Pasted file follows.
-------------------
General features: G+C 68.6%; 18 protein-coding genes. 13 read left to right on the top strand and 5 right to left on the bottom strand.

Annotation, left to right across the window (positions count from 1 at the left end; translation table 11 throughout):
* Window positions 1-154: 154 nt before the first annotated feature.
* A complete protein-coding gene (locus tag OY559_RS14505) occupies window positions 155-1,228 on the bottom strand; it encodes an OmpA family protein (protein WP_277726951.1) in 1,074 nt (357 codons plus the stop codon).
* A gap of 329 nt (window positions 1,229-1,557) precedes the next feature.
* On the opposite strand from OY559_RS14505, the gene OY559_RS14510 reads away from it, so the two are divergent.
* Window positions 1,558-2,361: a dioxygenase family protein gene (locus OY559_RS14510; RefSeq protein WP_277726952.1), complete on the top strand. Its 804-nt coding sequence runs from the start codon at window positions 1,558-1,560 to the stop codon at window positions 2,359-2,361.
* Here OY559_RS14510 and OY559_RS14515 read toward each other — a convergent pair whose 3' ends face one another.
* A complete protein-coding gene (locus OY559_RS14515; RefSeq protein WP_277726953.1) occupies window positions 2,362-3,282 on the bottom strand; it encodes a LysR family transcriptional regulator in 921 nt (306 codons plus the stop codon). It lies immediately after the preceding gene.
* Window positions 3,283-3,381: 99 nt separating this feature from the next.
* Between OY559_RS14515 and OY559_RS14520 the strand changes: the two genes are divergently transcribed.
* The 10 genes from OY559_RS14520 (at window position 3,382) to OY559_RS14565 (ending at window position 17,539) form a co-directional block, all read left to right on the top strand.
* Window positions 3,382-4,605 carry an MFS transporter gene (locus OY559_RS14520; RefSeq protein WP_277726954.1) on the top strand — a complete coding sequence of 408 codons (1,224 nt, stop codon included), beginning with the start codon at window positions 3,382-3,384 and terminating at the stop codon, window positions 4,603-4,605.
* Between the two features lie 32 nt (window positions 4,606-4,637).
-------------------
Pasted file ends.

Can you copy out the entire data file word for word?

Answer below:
General features: G+C 68.6%; 18 protein-coding genes. 13 read left to right on the top strand and 5 right to left on the bottom strand.

Annotation, left to right across the window (positions count from 1 at the left end; translation table 11 throughout):
* Window positions 1-154: 154 nt before the first annotated feature.
* A complete protein-coding gene (locus tag OY559_RS14505) occupies window positions 155-1,228 on the bottom strand; it encodes an OmpA family protein (protein WP_277726951.1) in 1,074 nt (357 codons plus the stop codon).
* A gap of 329 nt (window positions 1,229-1,557) precedes the next feature.
* On the opposite strand from OY559_RS14505, the gene OY559_RS14510 reads away from it, so the two are divergent.
* Window positions 1,558-2,361: a dioxygenase family protein gene (locus OY559_RS14510; RefSeq protein WP_277726952.1), complete on the top strand. Its 804-nt coding sequence runs from the start codon at window positions 1,558-1,560 to the stop codon at window positions 2,359-2,361.
* Here OY559_RS14510 and OY559_RS14515 read toward each other — a convergent pair whose 3' ends face one another.
* A complete protein-coding gene (locus OY559_RS14515; RefSeq protein WP_277726953.1) occupies window positions 2,362-3,282 on the bottom strand; it encodes a LysR family transcriptional regulator in 921 nt (306 codons plus the stop codon). It lies immediately after the preceding gene.
* Window positions 3,283-3,381: 99 nt separating this feature from the next.
* Between OY559_RS14515 and OY559_RS14520 the strand changes: the two genes are divergently transcribed.
* The 10 genes from OY559_RS14520 (at window position 3,382) to OY559_RS14565 (ending at window position 17,539) form a co-directional block, all read left to right on the top strand.
* Window positions 3,382-4,605 carry an MFS transporter gene (locus OY559_RS14520; RefSeq protein WP_277726954.1) on the top strand — a complete coding sequence of 408 codons (1,224 nt, stop codon included), beginning with the start codon at window positions 3,382-3,384 and terminating at the stop codon, window positions 4,603-4,605.
* Between the two features lie 32 nt (window positions 4,606-4,637).